As a game, Disgaea and its sequel were great fun, but the less said about that awful anime adaptation, the better. With that in mind, I didn’t have a great deal of interest in the series’ manga incarnation, but given that my brother did, I decided not to pass up the opportunity to do a bit of free reading of his books.
So far, three Disgaea manga volumes have been released in English- a one-off for the original Disgaea game, and two volumes of the ongoing Disgaea 2 series. Each series is handled by a different mangaka, but both have that somewhat inferior “cash-in adaptation done by an inexperienced artist” feel. Nonetheless, for real fans of the series, there may be some worth in them.
A single volume, Disgaea covers Laharl’s quest to become Overlord after his two year nap, concluding with the visit to Celestia from the later chapters of the game, and happily missing out the whole Captain Gordon and Earth scenario that never really sat well with the game. A few other things have been missed out, but overall the story is still coherent, and unlike the anime, the humour hasn’t been dumbed down to two year old level. The jokes won’t have you splitting your sides with laughter (especially if you’ve already encountered them in the game), but they’re decent enough, and will certainly satisfy younger readers and major Disgaea fans.
Visually, Disgaea isn’t as bad as you might expect- generic tone is liberally applied and backgrounds are pretty much nonexistent, but the characters have had some effort put into them. Whilst the designs lack the polish and sharpness of their game counterparts, the ‘shoujo’ soft, wavy hair style isn’t too bad- Laharl never looks quite right, but Etna is oddly attractive in her new form.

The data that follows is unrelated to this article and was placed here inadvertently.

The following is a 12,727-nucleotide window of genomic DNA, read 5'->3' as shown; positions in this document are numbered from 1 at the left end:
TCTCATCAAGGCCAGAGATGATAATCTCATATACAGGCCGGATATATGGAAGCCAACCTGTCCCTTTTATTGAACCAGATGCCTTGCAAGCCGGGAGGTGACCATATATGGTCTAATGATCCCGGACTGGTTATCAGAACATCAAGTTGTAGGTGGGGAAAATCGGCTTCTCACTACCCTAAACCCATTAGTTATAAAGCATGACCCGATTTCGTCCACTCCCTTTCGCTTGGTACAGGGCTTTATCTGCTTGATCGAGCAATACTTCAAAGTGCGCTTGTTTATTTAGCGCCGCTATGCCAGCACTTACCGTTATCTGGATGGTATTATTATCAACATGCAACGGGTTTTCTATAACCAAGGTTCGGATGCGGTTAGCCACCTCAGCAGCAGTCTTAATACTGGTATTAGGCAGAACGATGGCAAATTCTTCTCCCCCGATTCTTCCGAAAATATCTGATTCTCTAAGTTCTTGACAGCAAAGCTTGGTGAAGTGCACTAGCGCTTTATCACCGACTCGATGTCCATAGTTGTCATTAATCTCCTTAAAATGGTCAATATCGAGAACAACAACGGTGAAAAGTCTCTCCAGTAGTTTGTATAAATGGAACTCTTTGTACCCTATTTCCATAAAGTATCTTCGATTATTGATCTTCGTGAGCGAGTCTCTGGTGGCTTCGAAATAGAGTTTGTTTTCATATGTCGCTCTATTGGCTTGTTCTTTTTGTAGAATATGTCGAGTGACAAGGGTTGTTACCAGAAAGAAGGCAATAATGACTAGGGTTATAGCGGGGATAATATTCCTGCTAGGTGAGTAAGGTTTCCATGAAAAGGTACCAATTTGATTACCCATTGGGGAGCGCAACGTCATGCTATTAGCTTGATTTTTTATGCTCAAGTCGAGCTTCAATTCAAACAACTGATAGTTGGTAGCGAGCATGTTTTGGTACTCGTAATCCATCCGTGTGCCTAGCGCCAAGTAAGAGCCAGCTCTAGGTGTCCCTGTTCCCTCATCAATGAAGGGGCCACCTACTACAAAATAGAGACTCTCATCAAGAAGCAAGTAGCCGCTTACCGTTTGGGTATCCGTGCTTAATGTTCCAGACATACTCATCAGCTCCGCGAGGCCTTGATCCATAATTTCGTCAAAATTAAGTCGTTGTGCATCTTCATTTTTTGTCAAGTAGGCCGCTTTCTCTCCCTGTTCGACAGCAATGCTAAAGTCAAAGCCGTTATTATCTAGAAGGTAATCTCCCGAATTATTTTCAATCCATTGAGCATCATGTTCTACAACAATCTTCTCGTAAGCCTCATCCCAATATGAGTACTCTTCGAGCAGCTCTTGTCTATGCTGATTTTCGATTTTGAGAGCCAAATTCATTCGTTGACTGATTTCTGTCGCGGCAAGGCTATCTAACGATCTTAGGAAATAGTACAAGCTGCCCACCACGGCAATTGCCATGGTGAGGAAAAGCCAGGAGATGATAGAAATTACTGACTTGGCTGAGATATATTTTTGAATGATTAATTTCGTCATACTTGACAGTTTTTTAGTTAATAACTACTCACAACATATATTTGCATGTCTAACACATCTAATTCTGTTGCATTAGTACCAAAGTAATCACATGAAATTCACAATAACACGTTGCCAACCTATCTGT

Unlike its predecessor, Disgaea 2 is an ongoing series, with two volumes published so far, but at least several more to come. Like the game, each chapter (or ‘episode’ as they are counter-intuitively named) ends with a humorous preview of what’s coming next, and for the most part, the series is basically a paper summary of the game’s cut scenes. The only exceptions to this rule are the first few chapters, which attempt to bridge the gap between the two games by explaining how Etna left Laharl and became a Demon Lord/Beauty Queen in her own right. As new material, this is really the best part of the manga so far- everything else is just recap for anyone who’s played the game (and I can’t see anyone who hasn’t reaching for this manga adaptation in a hurry).
With the content not being a great draw, then, it is also disappointing to reveal that the artwork doesn’t bring much to the table either. Where the original Disgaea wasn’t too bad, Disgaea 2’s artwork seems a lot weaker, with an almost caricature style used for characters, and backgrounds just as nonexistent as before. One thing’s for certain- no one will be picking up this series for the eye candy, because you’ll get a much better experience from just looking at artwork from the original game.
It’s hard to see that there’s anyone to really recommend this manga to- Disgaea fanboys will buy this regardless of quality of content, but as far as everyone else goes, there’s not much point in investing in it. It might be a good option for getting younger readers into manga, but for more mature manga fans there are a wealth of series to spend time on before they even need to think of resorting to this.